Sunday, January 23, 2011


My friend George writes a very beautiful blog and shames me with his dedication not just by regularly posting, but also because his careful research is impressive. I sometimes wish he would pop in some gastronomic tidbits, but, the gossip is in itself is nutritious and I always end up satisfied.

I'm so ready to read Taras Grescoe's recent book Bottomfeeder. I was a huge fan of his book The Devil's Picnic. Popping Omega-3 fish oil pills recently, I've felt the benefit, though I won't share here in what way. I cook fish about once a week and here is a picture of this past Friday's salmon dish with fennel and scallions, fingerling potatoes, all roasted. To accompany, I whisked up fresh mayonnaise and added chopped cornichons for an impromptu tartar sauce, and loosely mixed up a garlicky viinaigrette for the salad bowl of mixed greens, dill and radicchio. Let me tell you that when you have a tiny kitchen and a busy day, roasting food makes it all a lot easier, and the preparation is easy. The most complicated element in the picture was the mayonnaise/tartar sauce since it was whipped up from scratch and even then it took five minutes. The rest roasted like this, 20 minutes for the fingerlings and fennel, sliced thinly. 15 minutes for the skin on steelhead salmon. Salt. Pepper. Well you can see the results in the pic.

If The Moon Were A Piece Of Cheese

If the moon were a piece of cheese it would be a finely holy havarti with a smile gently pressed into it. Tonight, unprepared food-wise, I quickly picked up a block of havarti, a chunk of buttery St. André, a loaf of "rustic"bread, grilled artichokes, olives, mortadella and coppa for an al fresco supper. As we grazed I was reminded of the French themed lunches which often featured my mother's home made terrines shared around the family table in my youth, though this one, American in spirit was much more mix and match.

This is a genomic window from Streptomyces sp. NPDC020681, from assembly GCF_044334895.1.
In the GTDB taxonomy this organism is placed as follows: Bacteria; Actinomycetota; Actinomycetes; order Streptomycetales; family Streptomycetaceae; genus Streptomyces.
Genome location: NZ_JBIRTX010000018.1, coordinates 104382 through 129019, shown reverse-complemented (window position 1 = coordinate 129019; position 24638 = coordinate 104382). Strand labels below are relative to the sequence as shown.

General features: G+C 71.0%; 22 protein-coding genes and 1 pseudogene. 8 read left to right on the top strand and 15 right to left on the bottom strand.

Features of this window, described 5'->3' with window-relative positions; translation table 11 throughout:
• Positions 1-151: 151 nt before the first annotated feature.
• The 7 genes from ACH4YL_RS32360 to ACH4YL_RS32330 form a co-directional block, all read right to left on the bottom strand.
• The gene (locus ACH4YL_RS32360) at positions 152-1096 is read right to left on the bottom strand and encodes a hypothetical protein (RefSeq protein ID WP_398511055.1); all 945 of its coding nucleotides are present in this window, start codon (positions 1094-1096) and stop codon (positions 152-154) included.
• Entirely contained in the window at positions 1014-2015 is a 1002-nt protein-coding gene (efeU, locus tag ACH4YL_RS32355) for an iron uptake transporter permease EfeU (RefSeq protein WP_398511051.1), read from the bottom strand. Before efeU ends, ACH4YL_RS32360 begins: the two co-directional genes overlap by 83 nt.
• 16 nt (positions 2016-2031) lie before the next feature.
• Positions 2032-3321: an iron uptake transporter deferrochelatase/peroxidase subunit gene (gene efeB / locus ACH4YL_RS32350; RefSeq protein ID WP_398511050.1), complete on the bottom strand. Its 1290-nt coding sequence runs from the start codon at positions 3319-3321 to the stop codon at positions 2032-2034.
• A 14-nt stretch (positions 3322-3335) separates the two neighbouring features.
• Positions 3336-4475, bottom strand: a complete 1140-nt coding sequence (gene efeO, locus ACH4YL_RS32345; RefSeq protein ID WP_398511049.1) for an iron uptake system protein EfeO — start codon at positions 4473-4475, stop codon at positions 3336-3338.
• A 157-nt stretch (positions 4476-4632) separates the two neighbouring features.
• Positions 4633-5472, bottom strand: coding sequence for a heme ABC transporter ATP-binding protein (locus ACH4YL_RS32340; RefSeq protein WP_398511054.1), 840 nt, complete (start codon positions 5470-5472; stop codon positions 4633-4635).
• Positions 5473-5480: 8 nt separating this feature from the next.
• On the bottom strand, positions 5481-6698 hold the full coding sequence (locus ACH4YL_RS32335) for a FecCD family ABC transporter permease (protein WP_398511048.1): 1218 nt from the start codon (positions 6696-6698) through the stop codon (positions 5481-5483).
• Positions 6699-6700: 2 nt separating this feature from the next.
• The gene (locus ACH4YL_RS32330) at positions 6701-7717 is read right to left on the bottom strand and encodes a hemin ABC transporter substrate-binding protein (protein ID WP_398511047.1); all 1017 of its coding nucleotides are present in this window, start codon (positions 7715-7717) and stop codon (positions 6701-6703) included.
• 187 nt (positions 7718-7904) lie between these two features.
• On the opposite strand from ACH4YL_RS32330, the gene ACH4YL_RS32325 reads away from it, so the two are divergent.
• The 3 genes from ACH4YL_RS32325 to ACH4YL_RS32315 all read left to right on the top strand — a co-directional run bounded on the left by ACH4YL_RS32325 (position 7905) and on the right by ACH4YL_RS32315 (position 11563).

As I understand it the moon is not made of cheese, but of rock and dust, and its gravity exerts a force on bodies of water, contributing to the ebb and flow of ocean tides. Our human bodies average a sixty per cent water content and so we are susceptible too. Judging by some of the craziness affecting me this last week, our current full moon is ripely smiling at its power to watch us all squirm down here, and I am snifiing that cheese-like stink. And on into this new week. Here is a similar supper the next night, my home pickled Persian cucumbers, sardines from the can in olive oil, the leftover bread and a mug of home made chicken broth, apparently Louis XVI broke his fast with a Sèvres cup of it each morning. I finished this evening with a with a similar brew in a gift-mug from Las Vegas.

Saturday, January 15, 2011

All Caution Thrown To The Wind

It has suddenly warmed up here in LA. Of course it's probably because Awards Season is upon us once again. Don't start thinking it's all part of the climate change thing, as we know full well here in Vanity City it's the heat from the rest of the world's gazing eyes toasting up the atmosphere in our little bubble. Living in greater Hollywood makes residents adept at avoiding traffic snarls that result from road closures for the events, but I did get caught in the Critic's Choice Awards mess around The Palladium last night since that one was not on my radar. In fact, I realize I am generally out of touch with that kind of buzz since I hardly watch broadcast TV and don't subscribe to cable. I do, however, watch movies and TV series of interest through Netflix. I get my industry news from friends, the newspapers online, and NPR. I do drive by The Kodak Theater and all along Hollywood Boulevard almost daily to make sure everything is ticking over nicely.